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Multiflora rose

Rosa multiflora

Origin: Multiflora rose is native to Japan, Korea, and eastern China. It was introduced to the United States as an ornamental in the 1860s. Starting in the 1930s, the U. S. Soil Conservation Service promoted its use in erosion control and as “living fences” for livestock. State conservation departments soon began distributing free cuttings to landowners to encourage its use as cover for cottontail rabbit, bobwhite quail, and pheasant, and as a food source for song birds. More recently, it has been planted on highway median strips to reduce headlight glare and to act as a crash barrier.

 

Description: Multiflora rose is a thorny shrub that has arching stems (canes) and alternate, pinnately compound leaves with 5 – 11 serrated, elliptic leaflets. Leaf stems partially surround the stem where they attach, and their bases have long, fine teeth, or hairs. White or, occasionally, pink flowers have 5 petals and many yellow anthers in their centers. They are about 1 inch across and appear between April and June. Small, spherical fruits (rose hips) develop in summer, turn red, become leathery, and remain on the plant through winter.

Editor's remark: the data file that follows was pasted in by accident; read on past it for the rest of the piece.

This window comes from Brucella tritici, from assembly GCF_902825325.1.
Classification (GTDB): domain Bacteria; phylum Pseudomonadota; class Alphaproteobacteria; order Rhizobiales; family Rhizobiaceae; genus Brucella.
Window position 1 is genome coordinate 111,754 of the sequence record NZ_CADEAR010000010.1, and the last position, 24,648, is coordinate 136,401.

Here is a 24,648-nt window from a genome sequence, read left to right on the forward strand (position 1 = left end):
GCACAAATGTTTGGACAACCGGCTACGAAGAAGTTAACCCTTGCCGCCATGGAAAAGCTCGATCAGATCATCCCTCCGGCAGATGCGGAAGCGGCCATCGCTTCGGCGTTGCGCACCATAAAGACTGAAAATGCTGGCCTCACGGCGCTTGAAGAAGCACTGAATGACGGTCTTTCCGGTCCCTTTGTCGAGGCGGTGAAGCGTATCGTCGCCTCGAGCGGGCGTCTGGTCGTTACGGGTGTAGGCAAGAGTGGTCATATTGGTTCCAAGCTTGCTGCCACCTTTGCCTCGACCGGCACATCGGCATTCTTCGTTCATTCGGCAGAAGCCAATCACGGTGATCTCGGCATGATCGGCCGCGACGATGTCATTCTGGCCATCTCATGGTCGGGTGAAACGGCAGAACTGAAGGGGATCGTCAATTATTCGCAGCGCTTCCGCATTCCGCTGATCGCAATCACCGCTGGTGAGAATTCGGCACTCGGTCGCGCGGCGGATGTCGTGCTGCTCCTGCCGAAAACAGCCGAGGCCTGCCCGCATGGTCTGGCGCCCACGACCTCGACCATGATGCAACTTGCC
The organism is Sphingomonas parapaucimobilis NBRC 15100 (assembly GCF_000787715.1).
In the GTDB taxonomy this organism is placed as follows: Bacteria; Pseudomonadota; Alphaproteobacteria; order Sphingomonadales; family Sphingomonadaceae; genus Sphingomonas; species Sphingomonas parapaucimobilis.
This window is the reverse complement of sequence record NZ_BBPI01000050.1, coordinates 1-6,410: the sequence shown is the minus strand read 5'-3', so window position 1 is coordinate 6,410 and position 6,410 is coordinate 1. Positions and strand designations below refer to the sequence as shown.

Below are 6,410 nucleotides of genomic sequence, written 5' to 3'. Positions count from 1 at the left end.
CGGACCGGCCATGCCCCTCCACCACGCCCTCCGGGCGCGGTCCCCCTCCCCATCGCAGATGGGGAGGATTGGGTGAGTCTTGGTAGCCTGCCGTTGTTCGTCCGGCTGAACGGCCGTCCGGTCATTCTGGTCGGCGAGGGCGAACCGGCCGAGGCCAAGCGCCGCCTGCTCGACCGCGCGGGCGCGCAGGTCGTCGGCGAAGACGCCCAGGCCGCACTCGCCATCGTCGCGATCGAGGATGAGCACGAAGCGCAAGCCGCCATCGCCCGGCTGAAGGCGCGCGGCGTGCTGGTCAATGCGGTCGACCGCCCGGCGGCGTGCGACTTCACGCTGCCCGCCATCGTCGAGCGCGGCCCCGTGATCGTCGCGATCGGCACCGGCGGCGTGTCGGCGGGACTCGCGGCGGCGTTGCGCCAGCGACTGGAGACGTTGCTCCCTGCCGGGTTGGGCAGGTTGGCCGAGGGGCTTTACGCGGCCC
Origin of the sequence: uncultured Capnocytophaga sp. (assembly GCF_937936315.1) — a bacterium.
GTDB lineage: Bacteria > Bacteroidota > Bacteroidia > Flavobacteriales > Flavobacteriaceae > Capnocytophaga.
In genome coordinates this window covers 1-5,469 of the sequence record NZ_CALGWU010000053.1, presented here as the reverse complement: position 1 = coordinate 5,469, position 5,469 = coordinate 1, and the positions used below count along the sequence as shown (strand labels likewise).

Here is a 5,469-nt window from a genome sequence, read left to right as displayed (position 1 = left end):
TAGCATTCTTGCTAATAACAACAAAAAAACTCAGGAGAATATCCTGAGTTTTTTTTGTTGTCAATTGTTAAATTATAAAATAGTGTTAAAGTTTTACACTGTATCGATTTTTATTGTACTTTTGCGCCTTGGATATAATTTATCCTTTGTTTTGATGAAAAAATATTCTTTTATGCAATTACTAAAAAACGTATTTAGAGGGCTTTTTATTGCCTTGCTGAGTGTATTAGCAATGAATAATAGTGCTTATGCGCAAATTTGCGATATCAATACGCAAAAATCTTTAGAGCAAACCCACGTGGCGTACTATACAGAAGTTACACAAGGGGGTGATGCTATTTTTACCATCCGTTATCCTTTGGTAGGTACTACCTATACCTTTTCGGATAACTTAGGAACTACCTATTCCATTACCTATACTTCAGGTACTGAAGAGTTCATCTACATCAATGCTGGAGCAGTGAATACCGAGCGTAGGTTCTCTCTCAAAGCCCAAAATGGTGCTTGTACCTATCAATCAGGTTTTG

Distribution: Multiflora rose tolerates a wide range of light, moisture, and soil conditions. It frequently occurs in disturbed areas and can be found in dense woods, in prairies, in fields and pastures, along streams, and along roadsides.

 

Problem: This invasive rose is very prolific and can form dense thickets, excluding native plants. It is widely dispersed by birds, and germination is improved by passage through a bird’s digestive tract. One plant may produce 1 million seeds in a summer, which may remain viable in the soil for 20 years. New plants are also formed by rooting where cane tips touch the ground.

 

Control: Hand-pulling of seedlings or small plants may be effective, but care should be taken not to disturb the soil more than necessary. Glyphosate (3%) or triclopyr (3%) may be sprayed onto leaves. This can be done anytime during the growing season. Well-established stands are probably best controlled by cutting stems to ground-level and spraying or painting the cut stumps with a 20% glyphosate solution or a 20% solution of triclopyr and basal oil.

 

USE PESTICIDES WISELY: Always read the entire pesticide label carefully, follow all mixing and application instructions and wear all recommended personal protective gear and clothing. Contact your state department of agriculture for any additional pesticide use requirements, restrictions or recommendations.